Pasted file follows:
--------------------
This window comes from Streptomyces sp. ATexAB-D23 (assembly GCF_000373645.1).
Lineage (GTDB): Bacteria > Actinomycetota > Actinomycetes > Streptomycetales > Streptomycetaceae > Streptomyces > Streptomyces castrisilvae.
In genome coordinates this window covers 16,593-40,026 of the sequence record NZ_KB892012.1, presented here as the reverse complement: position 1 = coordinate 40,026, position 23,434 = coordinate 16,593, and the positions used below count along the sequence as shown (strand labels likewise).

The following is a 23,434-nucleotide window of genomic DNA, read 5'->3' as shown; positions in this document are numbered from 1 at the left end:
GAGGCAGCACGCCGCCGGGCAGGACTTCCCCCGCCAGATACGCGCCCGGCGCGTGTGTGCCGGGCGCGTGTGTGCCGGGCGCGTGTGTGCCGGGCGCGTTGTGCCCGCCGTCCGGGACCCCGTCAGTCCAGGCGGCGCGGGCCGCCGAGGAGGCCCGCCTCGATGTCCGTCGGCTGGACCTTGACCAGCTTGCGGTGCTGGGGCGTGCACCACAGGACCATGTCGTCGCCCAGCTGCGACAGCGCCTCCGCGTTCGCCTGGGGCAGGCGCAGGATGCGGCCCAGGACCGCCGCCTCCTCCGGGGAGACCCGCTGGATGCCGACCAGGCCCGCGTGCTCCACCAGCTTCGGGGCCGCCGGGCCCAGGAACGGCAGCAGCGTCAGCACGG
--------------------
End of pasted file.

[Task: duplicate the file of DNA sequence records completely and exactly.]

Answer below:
This window comes from Streptomyces sp. ATexAB-D23 (assembly GCF_000373645.1).
Lineage (GTDB): Bacteria > Actinomycetota > Actinomycetes > Streptomycetales > Streptomycetaceae > Streptomyces > Streptomyces castrisilvae.
In genome coordinates this window covers 16,593-40,026 of the sequence record NZ_KB892012.1, presented here as the reverse complement: position 1 = coordinate 40,026, position 23,434 = coordinate 16,593, and the positions used below count along the sequence as shown (strand labels likewise).

The following is a 23,434-nucleotide window of genomic DNA, read 5'->3' as shown; positions in this document are numbered from 1 at the left end:
GAGGCAGCACGCCGCCGGGCAGGACTTCCCCCGCCAGATACGCGCCCGGCGCGTGTGTGCCGGGCGCGTGTGTGCCGGGCGCGTGTGTGCCGGGCGCGTTGTGCCCGCCGTCCGGGACCCCGTCAGTCCAGGCGGCGCGGGCCGCCGAGGAGGCCCGCCTCGATGTCCGTCGGCTGGACCTTGACCAGCTTGCGGTGCTGGGGCGTGCACCACAGGACCATGTCGTCGCCCAGCTGCGACAGCGCCTCCGCGTTCGCCTGGGGCAGGCGCAGGATGCGGCCCAGGACCGCCGCCTCCTCCGGGGAGACCCGCTGGATGCCGACCAGGCCCGCGTGCTCCACCAGCTTCGGGGCCGCCGGGCCCAGGAACGGCAGCAGCGTCAGCACGG